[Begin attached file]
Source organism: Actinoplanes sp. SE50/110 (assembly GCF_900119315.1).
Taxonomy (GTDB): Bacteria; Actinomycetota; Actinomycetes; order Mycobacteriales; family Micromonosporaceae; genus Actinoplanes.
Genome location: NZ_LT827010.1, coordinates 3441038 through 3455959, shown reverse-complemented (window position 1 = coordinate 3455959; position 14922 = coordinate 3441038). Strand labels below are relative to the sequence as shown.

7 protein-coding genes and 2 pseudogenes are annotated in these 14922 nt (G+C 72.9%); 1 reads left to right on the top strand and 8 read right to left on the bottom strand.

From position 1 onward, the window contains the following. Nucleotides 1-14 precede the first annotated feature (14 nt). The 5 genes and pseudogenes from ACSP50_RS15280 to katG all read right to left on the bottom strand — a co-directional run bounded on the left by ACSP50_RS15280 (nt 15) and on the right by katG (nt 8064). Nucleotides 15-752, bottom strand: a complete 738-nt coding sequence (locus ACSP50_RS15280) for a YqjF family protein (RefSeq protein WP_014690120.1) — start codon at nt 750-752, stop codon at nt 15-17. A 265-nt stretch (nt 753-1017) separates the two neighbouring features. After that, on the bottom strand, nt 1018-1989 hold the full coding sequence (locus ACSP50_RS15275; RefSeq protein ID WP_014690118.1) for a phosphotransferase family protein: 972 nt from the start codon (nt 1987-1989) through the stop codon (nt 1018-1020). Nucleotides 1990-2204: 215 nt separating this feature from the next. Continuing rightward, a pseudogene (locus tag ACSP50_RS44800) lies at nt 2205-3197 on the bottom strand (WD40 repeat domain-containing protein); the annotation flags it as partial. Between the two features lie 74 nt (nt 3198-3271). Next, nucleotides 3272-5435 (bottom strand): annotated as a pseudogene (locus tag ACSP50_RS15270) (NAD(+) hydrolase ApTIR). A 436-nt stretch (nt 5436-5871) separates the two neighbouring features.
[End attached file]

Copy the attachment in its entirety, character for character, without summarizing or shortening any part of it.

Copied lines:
Source organism: Actinoplanes sp. SE50/110 (assembly GCF_900119315.1).
Taxonomy (GTDB): Bacteria; Actinomycetota; Actinomycetes; order Mycobacteriales; family Micromonosporaceae; genus Actinoplanes.
Genome location: NZ_LT827010.1, coordinates 3441038 through 3455959, shown reverse-complemented (window position 1 = coordinate 3455959; position 14922 = coordinate 3441038). Strand labels below are relative to the sequence as shown.

7 protein-coding genes and 2 pseudogenes are annotated in these 14922 nt (G+C 72.9%); 1 reads left to right on the top strand and 8 read right to left on the bottom strand.

From position 1 onward, the window contains the following. Nucleotides 1-14 precede the first annotated feature (14 nt). The 5 genes and pseudogenes from ACSP50_RS15280 to katG all read right to left on the bottom strand — a co-directional run bounded on the left by ACSP50_RS15280 (nt 15) and on the right by katG (nt 8064). Nucleotides 15-752, bottom strand: a complete 738-nt coding sequence (locus ACSP50_RS15280) for a YqjF family protein (RefSeq protein WP_014690120.1) — start codon at nt 750-752, stop codon at nt 15-17. A 265-nt stretch (nt 753-1017) separates the two neighbouring features. After that, on the bottom strand, nt 1018-1989 hold the full coding sequence (locus ACSP50_RS15275; RefSeq protein ID WP_014690118.1) for a phosphotransferase family protein: 972 nt from the start codon (nt 1987-1989) through the stop codon (nt 1018-1020). Nucleotides 1990-2204: 215 nt separating this feature from the next. Continuing rightward, a pseudogene (locus tag ACSP50_RS44800) lies at nt 2205-3197 on the bottom strand (WD40 repeat domain-containing protein); the annotation flags it as partial. Between the two features lie 74 nt (nt 3198-3271). Next, nucleotides 3272-5435 (bottom strand): annotated as a pseudogene (locus tag ACSP50_RS15270) (NAD(+) hydrolase ApTIR). A 436-nt stretch (nt 5436-5871) separates the two neighbouring features.